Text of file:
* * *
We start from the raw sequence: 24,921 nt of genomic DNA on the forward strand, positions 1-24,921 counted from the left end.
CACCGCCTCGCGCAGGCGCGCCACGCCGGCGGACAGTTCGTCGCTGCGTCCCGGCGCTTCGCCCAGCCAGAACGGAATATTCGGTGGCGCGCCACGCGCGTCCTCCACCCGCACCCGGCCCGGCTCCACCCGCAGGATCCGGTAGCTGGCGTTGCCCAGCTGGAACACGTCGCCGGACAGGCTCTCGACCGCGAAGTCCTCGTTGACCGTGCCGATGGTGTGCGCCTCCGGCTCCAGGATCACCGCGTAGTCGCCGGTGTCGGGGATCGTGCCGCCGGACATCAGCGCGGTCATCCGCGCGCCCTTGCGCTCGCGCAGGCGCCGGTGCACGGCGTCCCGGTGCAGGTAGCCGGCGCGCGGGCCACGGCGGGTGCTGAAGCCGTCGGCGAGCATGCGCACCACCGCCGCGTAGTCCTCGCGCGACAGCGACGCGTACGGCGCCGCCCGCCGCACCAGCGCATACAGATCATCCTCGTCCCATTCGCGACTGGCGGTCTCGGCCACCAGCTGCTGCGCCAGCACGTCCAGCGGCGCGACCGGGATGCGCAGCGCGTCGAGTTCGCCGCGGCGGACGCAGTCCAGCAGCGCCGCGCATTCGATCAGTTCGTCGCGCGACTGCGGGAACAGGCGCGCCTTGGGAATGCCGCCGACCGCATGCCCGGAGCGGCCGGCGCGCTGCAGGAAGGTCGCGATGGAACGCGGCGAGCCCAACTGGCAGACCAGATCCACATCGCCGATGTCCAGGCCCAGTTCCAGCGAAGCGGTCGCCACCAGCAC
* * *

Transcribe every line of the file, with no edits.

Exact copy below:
We start from the raw sequence: 24,921 nt of genomic DNA on the forward strand, positions 1-24,921 counted from the left end.
CACCGCCTCGCGCAGGCGCGCCACGCCGGCGGACAGTTCGTCGCTGCGTCCCGGCGCTTCGCCCAGCCAGAACGGAATATTCGGTGGCGCGCCACGCGCGTCCTCCACCCGCACCCGGCCCGGCTCCACCCGCAGGATCCGGTAGCTGGCGTTGCCCAGCTGGAACACGTCGCCGGACAGGCTCTCGACCGCGAAGTCCTCGTTGACCGTGCCGATGGTGTGCGCCTCCGGCTCCAGGATCACCGCGTAGTCGCCGGTGTCGGGGATCGTGCCGCCGGACATCAGCGCGGTCATCCGCGCGCCCTTGCGCTCGCGCAGGCGCCGGTGCACGGCGTCCCGGTGCAGGTAGCCGGCGCGCGGGCCACGGCGGGTGCTGAAGCCGTCGGCGAGCATGCGCACCACCGCCGCGTAGTCCTCGCGCGACAGCGACGCGTACGGCGCCGCCCGCCGCACCAGCGCATACAGATCATCCTCGTCCCATTCGCGACTGGCGGTCTCGGCCACCAGCTGCTGCGCCAGCACGTCCAGCGGCGCGACCGGGATGCGCAGCGCGTCGAGTTCGCCGCGGCGGACGCAGTCCAGCAGCGCCGCGCATTCGATCAGTTCGTCGCGCGACTGCGGGAACAGGCGCGCCTTGGGAATGCCGCCGACCGCATGCCCGGAGCGGCCGGCGCGCTGCAGGAAGGTCGCGATGGAACGCGGCGAGCCCAACTGGCAGACCAGATCCACATCGCCGATGTCCAGGCCCAGTTCCAGCGAAGCGGTCGCCACCAGCAC